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Clovia: leading fashion, lingerie and personal care brand in India

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Clovia has always been a mass-market brand and most of its repeat customers come from tier-I and tier-lll markets

By N. Bobo Meitei

Back in March of this year, Clovia made headlines when Reliance Retail Venture, an arm of Reliance Industries, acquired 89% in the Purple Panda Fashion-owned intimate brand. The oil-to-retail conglomerate made the investment in the form of secondary share purchase and primary capital infusion. The brand, started by Neha Kant, Pankaj Vermani and Suman Chowdhury, is the third intimate brand to have been acquired beside Zivame and Amante. Recently, the direct-to-consumer lingerie and personal care brand has roped in actor Shraddha Kapoor as its first brand ambassador. 

Products and retail footprint

“Clovia has always been a mass-market brand and most of its repeat customers come from tier-I and tier-lll markets. Average order values are 20% higher in tier ll and-lll as compared to metros. Over 65% of Clovia’s customer base comes from non-metro cities, Soumya Kant, Co-Founder of the brand says. About Clovia’s retail footprint, Soumya maintains that the products are available in 47 EBOs, 250+ multi-brand and big format retailers, and more. Today, it offers more than 6,000 product types which are 250 new styles a month and in 75+ sizes, supported by its ‘Clovia Curve Fit Test’ and based on a feedback-led design strategy that analyses more than 1 million product reviews and 140 million additional user profile data points. The co-founder says that the business ships about 700,003 items each month, selling one every three seconds. She claims that there are more than 3 million clients of Clovia both online and offline, spread throughout 2500- plus cities.

Recently, it diversified its product portfolio by unveiling- Skivia, which, she claims, is designed to give customers naturally infused and chemical free products in skin care and hair care range.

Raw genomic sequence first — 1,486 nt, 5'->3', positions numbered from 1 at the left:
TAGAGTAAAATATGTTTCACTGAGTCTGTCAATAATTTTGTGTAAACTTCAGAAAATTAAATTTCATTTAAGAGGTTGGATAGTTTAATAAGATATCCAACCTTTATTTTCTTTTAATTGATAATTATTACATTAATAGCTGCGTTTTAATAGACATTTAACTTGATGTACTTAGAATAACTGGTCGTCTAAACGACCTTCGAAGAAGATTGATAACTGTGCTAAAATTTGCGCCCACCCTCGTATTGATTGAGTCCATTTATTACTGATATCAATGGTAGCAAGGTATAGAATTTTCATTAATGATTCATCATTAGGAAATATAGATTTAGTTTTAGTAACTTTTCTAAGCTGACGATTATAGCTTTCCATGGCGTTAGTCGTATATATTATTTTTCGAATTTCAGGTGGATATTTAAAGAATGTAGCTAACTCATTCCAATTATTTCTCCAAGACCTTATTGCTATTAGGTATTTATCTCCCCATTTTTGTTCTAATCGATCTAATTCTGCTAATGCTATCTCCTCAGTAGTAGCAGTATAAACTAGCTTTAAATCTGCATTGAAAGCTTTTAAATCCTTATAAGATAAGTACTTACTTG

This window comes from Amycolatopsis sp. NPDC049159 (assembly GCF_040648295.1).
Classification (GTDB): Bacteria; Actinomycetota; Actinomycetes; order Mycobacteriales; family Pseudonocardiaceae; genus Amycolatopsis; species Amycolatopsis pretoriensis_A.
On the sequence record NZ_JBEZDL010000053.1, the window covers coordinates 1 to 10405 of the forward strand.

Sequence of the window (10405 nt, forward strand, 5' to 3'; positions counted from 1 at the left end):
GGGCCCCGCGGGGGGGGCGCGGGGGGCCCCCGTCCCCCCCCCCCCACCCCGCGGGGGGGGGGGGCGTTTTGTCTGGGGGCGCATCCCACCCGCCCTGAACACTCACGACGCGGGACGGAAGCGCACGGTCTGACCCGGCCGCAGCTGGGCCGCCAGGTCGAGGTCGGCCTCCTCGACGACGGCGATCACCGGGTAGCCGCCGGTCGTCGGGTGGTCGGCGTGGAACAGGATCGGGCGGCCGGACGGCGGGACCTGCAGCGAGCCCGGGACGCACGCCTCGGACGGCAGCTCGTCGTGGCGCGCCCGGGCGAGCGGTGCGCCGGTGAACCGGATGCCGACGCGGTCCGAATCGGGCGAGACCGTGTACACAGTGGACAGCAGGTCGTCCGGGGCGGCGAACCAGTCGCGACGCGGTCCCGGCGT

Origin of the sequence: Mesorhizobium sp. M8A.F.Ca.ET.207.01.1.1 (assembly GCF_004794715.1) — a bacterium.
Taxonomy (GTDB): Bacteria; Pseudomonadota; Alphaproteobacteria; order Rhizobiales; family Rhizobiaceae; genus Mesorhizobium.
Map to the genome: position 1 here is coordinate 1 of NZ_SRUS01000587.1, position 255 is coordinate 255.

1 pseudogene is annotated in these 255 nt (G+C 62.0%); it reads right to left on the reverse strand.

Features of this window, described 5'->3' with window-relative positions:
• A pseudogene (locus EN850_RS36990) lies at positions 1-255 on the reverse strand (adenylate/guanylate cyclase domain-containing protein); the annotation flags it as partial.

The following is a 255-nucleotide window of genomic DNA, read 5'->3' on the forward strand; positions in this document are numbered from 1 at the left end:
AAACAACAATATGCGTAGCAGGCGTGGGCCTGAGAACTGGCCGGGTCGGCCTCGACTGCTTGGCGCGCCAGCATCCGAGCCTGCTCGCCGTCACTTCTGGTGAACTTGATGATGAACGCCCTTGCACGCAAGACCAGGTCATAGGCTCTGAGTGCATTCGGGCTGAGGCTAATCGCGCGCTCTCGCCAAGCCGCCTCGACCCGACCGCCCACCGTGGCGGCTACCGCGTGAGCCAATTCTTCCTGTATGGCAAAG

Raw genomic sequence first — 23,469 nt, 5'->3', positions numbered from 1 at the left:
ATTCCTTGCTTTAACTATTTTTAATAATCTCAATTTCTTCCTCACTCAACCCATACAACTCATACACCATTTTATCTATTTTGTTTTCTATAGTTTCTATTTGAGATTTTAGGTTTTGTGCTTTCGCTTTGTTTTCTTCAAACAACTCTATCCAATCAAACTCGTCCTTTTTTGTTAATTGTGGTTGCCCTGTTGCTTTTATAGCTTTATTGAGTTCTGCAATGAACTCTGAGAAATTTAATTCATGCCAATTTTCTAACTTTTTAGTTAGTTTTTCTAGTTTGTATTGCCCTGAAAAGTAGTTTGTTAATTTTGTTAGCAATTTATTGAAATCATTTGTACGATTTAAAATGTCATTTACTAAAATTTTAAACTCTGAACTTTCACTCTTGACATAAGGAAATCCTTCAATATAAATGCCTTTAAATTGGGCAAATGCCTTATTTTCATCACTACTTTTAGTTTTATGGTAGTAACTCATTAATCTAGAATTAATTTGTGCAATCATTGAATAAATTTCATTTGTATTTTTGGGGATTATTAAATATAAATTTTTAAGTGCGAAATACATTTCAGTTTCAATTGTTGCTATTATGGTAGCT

Factor enabling growth

In addition to the rising number of working women and their disposable income, she attributes the brand’s growth to its products. “We source raw materials, develop internally, manufacture in facilities operated only for us by third parties, guarantee our own 4-level quality controls, and market through a variety of direct sales channels. Every product we develop is initially created in small batches, which are then tracked by cutting-edge backend technology that forecasts future sales (based on sales trends and consumer feedback) and suggests what additional amounts should be produced,” Soumya elaborates.

The results, she says, is low cost, as middlemen are eliminated, high on consumer appeal, and super efficient on inventory, leading to better margins and cash flows even in a high number of stock keeping units/sizes business.

If brands were affected in Covid19-induced lockdowns and found it difficult to bounce back in post-lockdowns, for the lingerie brand it has a different story. Soumya says, “Despite the lockdown, where the businesses across sectors were impacted, Clovia in FY’20 recorded a 50% growth over FY19 with 85% sales coming from online channels. Work from home further contributed to the sales to a large extent with a high demand for sleepwear, loungewear and activewear clothing.”